Is Masturbation Healthy? A Neuroscientist Weighs In


Is masturbation healthy? When it comes to sex—which is already so taboo—talking about masturbation is one of the most uncomfortable of subjects. It’s one thing to admit to being sexual with a partner but quite another to admit to taking pleasure into your own hands—literally and figuratively. Especially for women. But as a certified sex therapist and neuroscientist, I’ve got good news: Masturbation isn’t just pleasurable, it’s good for you.

For years I’ve worked with people with anxiety, depression, or relationship issues, treated people with problems in the bedroom, and taught human sexuality courses (when I’m not busy conducting sex research as a neuroscience Ph.D.), and yet I continue to be amazed about how uncomfortable people are when it comes to discussing sex in general and their own sexual health in particular. It isn’t unusual for me to have to reassure a talk show host who cautions me to be careful about what I say on the air since they don’t really “talk about sex” on their show. I think to myself, What? You’ve had a show for decades that deals with health and lifestyle issues, and you haven’t talked about sex?”

My work with couples and in the lab conducting studies has proved time and time again that pleasure is not just important but necessary—something I explore in my Glamour column Ask. Dr. Nan and in my new book Why Good Sex Matters—based largely on my research of the female orgasm, which can relieve stress, improve mood, reduce pain, boost immunity, and enhance self-esteem.

So when someone asks me if masturbation is healthy, the answer is a resounding yes. Here’s why:

Do most people masturbate?

The short answer? Yes. The longer answer? More men do than women.

Despite the persistent taboo around masturbation, statistics show that in Western cultures, most people do it. In the U.S., roughly 80% of women aged 25 through 40 say they’ve masturbated at some point in their lives, with 50% of women aged 18 through 24 reporting having masturbated during the past year.

Men tend to masturbate more often than women—largely because women are still shamed for being “too sexual.” If you group men and women together, nearly 76% of young adults aged 25 through 29 report self-pleasuring over the past year.

Health benefits of masturbation

I consider masturbation to be one of the best forms of self-care. Not only does it feel good, it’s good for you.

First, there are the physical benefits of masturbation. My research involved having participants masturbate to orgasm in an fMRI scanner to document how the brain responds to genital stimulation leading up to and culminating in the Big O. We found that when you experience sexual pleasure, many areas of the brain receive more oxygen.

Sufficient oxygen is absolutely critical to healthy brain function, so the widespread increase in blood flow to the brain (particularly regions involved in sensation, movement, cognition, reward, and hormone production) make orgasm a great workout for nearly your whole brain. Orgasm triggers the release of a cascade of substances such as natural painkillers, stress relievers, and mood enhancers. Think of your brain enjoying a delicious cocktail of increased dopamine (associated with reward and enthusiasm), endorphins (our own internally produced opioids promoting feelings of well-being), serotonin (for calming), and oxytocin (which facilitates bonding). The result is a health-promoting natural high.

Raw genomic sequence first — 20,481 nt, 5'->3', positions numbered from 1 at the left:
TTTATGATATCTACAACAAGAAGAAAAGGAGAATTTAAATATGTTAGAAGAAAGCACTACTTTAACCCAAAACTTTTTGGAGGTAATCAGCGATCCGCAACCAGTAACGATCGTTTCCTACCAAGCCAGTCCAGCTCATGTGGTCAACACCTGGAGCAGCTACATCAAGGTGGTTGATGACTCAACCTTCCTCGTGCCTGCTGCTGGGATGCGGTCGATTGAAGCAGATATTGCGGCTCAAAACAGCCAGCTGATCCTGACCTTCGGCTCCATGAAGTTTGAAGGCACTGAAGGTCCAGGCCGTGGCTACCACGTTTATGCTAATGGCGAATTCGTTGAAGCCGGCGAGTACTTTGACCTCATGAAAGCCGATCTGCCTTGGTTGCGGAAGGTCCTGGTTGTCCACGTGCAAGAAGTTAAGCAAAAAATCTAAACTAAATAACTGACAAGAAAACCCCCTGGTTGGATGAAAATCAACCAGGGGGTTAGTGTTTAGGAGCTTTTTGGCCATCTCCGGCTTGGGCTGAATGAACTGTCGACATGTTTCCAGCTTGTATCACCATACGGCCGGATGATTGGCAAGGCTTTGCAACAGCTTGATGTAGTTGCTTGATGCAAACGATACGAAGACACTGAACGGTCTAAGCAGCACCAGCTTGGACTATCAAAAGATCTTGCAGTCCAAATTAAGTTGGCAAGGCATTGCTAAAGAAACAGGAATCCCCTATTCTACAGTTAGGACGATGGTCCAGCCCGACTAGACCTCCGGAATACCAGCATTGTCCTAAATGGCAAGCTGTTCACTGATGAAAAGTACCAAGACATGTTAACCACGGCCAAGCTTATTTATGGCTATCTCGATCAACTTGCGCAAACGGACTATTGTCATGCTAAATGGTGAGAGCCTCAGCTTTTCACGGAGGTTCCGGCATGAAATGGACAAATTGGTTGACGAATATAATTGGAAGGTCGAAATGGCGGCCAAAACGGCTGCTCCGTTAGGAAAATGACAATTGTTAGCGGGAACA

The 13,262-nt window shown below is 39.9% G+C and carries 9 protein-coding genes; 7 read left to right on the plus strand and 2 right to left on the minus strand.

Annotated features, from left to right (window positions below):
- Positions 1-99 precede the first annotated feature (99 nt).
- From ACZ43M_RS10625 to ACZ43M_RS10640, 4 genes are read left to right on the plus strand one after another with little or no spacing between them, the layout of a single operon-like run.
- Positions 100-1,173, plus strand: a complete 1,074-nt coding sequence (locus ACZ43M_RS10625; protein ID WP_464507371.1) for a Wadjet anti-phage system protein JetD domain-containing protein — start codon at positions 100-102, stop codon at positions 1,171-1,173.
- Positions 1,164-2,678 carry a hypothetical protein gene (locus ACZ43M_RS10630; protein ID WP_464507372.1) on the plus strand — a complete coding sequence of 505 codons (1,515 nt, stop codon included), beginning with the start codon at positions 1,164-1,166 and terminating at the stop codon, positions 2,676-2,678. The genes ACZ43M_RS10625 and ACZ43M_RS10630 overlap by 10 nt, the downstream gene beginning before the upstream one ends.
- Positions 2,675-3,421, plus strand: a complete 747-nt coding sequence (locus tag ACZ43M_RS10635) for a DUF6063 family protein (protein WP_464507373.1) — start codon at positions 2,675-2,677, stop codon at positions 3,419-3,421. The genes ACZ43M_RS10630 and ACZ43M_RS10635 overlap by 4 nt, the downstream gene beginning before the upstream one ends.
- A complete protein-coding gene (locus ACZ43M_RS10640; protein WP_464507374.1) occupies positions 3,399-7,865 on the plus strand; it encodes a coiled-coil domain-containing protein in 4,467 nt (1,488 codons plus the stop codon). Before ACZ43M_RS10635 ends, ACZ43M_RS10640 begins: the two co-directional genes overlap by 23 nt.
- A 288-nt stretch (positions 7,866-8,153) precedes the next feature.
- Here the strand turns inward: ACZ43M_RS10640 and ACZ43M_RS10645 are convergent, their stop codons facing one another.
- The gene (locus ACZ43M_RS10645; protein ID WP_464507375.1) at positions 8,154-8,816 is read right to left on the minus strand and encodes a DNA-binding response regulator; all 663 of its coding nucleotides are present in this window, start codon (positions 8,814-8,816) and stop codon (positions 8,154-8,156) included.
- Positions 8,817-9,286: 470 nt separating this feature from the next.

A regular masturbation practice also has other benefits. When women learn to cultivate the pleasures of masturbation, we radically challenge some of the sex-negative notions pervading our culture. Rather than focusing on being a sex object for someone else, masturbation allows us to focus on being intrinsically sexual beings whose bodies are places of pleasure that exist at times just for us. It puts your pleasure first.

Are there side effects of masturbation?

Despite persisting myths, there are no harmful side effects of masturbation. And no, you can’t desensitize yourself from masturbating frequently—in fact, quite the opposite!

That said, any behavior which becomes compulsive can become problematic. 

How much masturbation is too much?

I have treated men whose masturbation practices have gotten out of control, causing physical and emotional distress, even interrupting their ability to go to work. These compulsive sexual behaviors appear less frequently in women, although they have been reported. In general, out-of-control sexual behaviors can result when people have trouble regulating their moods and use sex to self-soothe.

The bottom line? By making a commitment to prioritizing your own pleasure though cultivating a regular masturbation practice, you will reap big benefits.

Nan Wise, Ph.D., is an AASECT-certified sex therapist, neuroscientist, certified relationship expert, and author of Why Good Sex Matters: Understanding the Neuroscience of Pleasure for a Smarter, Happier, and More Purpose-Filled Life. Follow her @AskDoctorNan.


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